A South Korean English language report on the launch of a “domestically produced” Korean satellite on a Japanese rocket which used footage of the rocket from which “Nippon” and the Japanese flag had been conspicuously removed have outraged many Japanese.
The report, from “Korea Today,” uses CG footage of the Arirang-3 launch (aboard a Japanese rocket) from which the Japanese flag and “Nippon” are absent, whilst prominently displaying the Korean flag on the rocket instead.
The reporting also appears to be at some pains to avoid mention of the fact Japan conducted the launch, and is conspicuously vague as to what “home-grown technology” is actually used in the satellite (the previous two Arirang satellites were primarily made by France).
The English language report at issue (the comments field of which is presently swarming with outraged nationalists):
Footage of the actual launch:
JAXA stresses that the rocket used is of Japanese design and manufacture, but “has no particular comment” on the Korean portrayal of the launch.
The rocket used was an H2A, developed by Mitsubishi Heavy Industries for JAXA and first launched in 2001, launched from Tanegashima in Okinawa. A Japanese satellite, “Shizuku,” was also on board.
South Korea’s earlier satellites were launched by the US and Russia, and whilst it has attempted to develop its own launch capability using adapted Russian rockets (the US regards their program as provocative and refused to help), they have so far all failed.
The satellite itself was a “multi-purpose” earth observation satellite, developed by the Korea Aerospace Research Institute with the “technical support” of Astrium, part of the European Aeronautic Defence and Space Company (EADS), and Europe’s main rocket and satellite manufacturer.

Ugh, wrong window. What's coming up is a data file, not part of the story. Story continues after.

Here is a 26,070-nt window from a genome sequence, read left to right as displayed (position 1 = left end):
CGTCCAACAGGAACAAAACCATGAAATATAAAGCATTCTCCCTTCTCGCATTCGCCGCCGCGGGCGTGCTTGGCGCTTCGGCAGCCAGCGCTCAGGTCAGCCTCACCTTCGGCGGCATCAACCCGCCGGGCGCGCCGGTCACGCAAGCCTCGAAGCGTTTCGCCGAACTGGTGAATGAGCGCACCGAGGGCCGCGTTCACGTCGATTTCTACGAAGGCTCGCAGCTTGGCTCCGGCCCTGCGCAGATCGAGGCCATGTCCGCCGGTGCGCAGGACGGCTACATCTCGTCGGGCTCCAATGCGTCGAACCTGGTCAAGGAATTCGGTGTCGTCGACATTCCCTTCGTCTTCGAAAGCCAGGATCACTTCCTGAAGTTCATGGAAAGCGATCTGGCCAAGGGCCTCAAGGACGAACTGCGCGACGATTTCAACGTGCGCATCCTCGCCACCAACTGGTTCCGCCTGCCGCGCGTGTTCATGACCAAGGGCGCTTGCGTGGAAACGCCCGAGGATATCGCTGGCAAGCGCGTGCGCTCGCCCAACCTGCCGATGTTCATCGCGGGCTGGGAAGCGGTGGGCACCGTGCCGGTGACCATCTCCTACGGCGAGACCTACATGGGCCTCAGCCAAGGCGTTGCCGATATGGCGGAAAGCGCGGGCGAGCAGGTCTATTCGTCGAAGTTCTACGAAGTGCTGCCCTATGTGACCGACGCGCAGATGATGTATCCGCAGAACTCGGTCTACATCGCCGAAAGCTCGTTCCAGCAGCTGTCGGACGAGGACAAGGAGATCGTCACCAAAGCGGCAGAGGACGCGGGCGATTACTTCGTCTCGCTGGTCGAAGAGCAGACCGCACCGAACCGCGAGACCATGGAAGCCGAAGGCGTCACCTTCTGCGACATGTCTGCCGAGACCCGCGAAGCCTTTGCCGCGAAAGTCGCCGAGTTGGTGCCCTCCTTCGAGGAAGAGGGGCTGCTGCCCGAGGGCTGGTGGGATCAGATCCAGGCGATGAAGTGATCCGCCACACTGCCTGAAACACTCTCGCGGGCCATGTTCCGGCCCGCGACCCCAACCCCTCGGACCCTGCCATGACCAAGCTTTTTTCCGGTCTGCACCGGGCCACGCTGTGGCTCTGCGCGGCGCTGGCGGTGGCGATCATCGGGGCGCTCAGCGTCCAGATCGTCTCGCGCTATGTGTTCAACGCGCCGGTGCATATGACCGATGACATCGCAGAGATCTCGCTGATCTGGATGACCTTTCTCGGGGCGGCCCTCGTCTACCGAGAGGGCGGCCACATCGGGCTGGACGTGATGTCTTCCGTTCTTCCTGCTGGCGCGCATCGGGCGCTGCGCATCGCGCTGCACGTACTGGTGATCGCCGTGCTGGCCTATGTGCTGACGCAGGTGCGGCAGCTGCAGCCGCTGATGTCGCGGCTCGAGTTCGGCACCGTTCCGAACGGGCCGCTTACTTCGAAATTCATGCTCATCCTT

Given the reputation of Korea in these matters and their treatment of the Japanese rocket, there is some suspicion that the satellite was merely bought from Astrium and rebadged as Korean.
The rocket’s launch was widely reported in Japan, although these reports focussed on it being Japan’s first commercial entry into the international launch market, although with the proviso that its services cost 20%-30% more than competing offerings (although according to Korean reports, Japan was selected for being able to beat Russia on cost).
Amongst Japanese online there is the predictable outpouring of anti-Korean outrage, with particular umbrage at Korea portraying a Japanese rocket as being Korean to an international audience:
“What a shameless country!”
“Honestly, this is even more shameless than what the North gets up to in this area.”
“You can really tell they are both alike from incidents like this.”
“They always do this.”
“I just knew they’d do this.”
“Same tactic Samsung uses with Apple’s gear.”
“Space tech is hard to rip off, isn’t it?”
“I’m puzzled about why they left the Mistubishi logo on there though – what’s the point of removing the flag if you leave that on?”
“They can’t read the kanji for the company name under it, so it doesn’t matter!”
“I think it’s a bit strange to even have the Korean flag up first on the body…”
“JAXA is right to ignore this, you’ll just provoke hwabyung if you call them out on it.”
“A French satellite using German optics launched with a Japanese rocket – what part of this is Korean!”
“There are reports saying they asked JAXA for footage of the launch which minimised the visibility of the Japanese flag.”
“Erasing the logo and faking it with some CG, come on.”
“Faking history and now current events, eh Korea?”
“With reporting on these events being simultaneous and worldwide, it seems pointless to put out such obvious forgeries.”
“They are saying they made the entire satellite domestically as well – but in fact EADS (France) developed it, and Carl Zeiss (Germany) made the optics… They don’t say which part is Korea made.”
“The part where they lie about it being made in Korea.”
“Give them a break – a fake Korean beauty presenting fake CG about a satellite they didn’t really make is classic Korea.”